The Biausevu Waterfall (also known as Savu Na Mate Laya Falls) is a pretty 20m waterfall on the Coral Coast of southern Viti Levu near the Biausevu village.
The waterfall slides down in two tiers. In between the tiers, it looked like the stream actually launched in a small waterwheel before making its final descent. Given its accessibility and shape, we thought this was one of the more impressive waterfalls that we saw in Fiji as well as one of the highlights of our time in the country’s main island – Viti Levu.
Although we saw organized tours that offered to pick us up at our resort (at least I know the Hideaway Resort offered this back in late 2005), we actually visited this waterfall on our own (see directions below). We figured that since we already had hired a car to have the freedom of roaming the entire island, we mind as well include a visit here on our own terms.
Once we reached the car park area and trailhead, we paid an admission fee (I don’t recall how much it was though), and then hiked for roughly 30 minutes each way (our GPS records indicated that it was roughly 3.3km round trip).
The hike was a pleasant and mostly flat jungle walk involving numerous creek crossings (we counted 9 but there might be more since we lost count along the way). So like most tropical destinations, wearing water shoes or sandals was a good idea. About the only annoyances about this excursion were mugginess (the air tended to be more stifling within a jungle) and the persistent presence of mosquitoes as they managed to draw blood from us whenever we stopped moving.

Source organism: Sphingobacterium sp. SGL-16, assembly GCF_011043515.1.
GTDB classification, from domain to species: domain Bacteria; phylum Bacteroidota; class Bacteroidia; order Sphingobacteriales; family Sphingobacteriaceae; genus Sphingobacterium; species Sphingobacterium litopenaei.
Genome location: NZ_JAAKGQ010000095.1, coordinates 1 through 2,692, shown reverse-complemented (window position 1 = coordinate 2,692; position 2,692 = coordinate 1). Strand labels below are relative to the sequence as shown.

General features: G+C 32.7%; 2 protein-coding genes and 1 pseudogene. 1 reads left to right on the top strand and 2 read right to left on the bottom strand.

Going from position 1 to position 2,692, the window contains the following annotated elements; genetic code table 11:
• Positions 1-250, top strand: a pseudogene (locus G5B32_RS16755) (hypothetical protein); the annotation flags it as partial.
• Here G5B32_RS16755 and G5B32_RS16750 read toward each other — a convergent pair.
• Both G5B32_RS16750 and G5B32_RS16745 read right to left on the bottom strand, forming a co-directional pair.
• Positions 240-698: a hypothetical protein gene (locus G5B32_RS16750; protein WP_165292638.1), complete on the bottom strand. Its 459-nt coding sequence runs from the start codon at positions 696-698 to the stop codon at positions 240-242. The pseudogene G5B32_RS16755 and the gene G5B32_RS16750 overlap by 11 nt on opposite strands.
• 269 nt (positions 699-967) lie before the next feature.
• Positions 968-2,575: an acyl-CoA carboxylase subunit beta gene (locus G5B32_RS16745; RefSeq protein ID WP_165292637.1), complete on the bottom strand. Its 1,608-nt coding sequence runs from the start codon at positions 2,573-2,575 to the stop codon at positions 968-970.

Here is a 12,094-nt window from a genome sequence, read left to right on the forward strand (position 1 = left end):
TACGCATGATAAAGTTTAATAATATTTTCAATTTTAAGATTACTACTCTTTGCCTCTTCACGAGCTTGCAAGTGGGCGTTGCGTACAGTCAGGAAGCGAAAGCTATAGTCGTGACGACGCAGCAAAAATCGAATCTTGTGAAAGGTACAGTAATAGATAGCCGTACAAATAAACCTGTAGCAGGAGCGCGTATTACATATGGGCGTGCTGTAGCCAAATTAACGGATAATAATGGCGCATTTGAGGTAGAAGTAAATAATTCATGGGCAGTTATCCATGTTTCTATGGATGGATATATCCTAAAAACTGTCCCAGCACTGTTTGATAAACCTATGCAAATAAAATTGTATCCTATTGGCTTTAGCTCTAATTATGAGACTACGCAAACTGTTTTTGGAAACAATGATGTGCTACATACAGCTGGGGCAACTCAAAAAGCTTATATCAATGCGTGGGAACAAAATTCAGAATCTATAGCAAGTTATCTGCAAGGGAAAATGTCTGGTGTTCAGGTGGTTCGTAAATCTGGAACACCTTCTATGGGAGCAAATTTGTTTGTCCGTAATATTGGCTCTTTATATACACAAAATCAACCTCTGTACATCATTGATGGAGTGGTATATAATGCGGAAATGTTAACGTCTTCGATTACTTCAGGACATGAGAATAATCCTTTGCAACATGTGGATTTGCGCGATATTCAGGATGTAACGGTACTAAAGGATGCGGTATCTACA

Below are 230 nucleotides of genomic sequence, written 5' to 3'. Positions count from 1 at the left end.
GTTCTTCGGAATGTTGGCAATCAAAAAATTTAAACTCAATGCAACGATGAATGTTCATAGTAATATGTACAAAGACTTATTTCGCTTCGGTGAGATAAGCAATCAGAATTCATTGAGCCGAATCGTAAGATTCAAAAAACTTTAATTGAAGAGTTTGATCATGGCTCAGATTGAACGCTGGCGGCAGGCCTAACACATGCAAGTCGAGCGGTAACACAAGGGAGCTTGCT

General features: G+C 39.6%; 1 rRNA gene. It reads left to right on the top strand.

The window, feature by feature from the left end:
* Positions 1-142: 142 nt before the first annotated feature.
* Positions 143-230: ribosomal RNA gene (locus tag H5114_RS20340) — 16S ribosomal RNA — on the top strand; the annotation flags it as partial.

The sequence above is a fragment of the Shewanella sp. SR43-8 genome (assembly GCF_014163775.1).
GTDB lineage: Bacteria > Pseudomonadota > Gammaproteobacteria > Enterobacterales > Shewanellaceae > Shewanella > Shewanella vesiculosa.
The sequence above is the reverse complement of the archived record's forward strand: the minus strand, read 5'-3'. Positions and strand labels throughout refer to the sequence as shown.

Although we were here in the beginning of the Wet Season in late December, the falls still had a nice and satisfactory flow. I’m not sure if this one flows year-round or not, but as far as we were concerned, it seemed to be one of the more reliable waterfalls in Viti Levu.
From the Pacific Hideaway Resort (roughly 85km or 90 minutes drive south of Nadi), we drove east about 10km on the Queen’s Road (which is the main developed part of the circle island road). Then, we found an access road inland (to our left), which I believed had a signpost to help us figure out when to turn left. This access road was unsealed and I think we were on it for about 5-10 minutes or so to a well-signed car park in front of a long pink house (our GPS records indicated it was about 3km we might have spent less time on the road or the GPS record shortchanged the actual distance). A lady walked out of the house to greet us and collect the fee to support maintenance of the trail as well as the village itself.
And as mentioned earlier, if self-driving is not an option, then it appeared that many resorts on the main island of Viti Levu offer organized tours to the Biausevu Waterfall. I’m sure if you ask your activity desk or receptionist, they’d have info regarding how to go about doing this.
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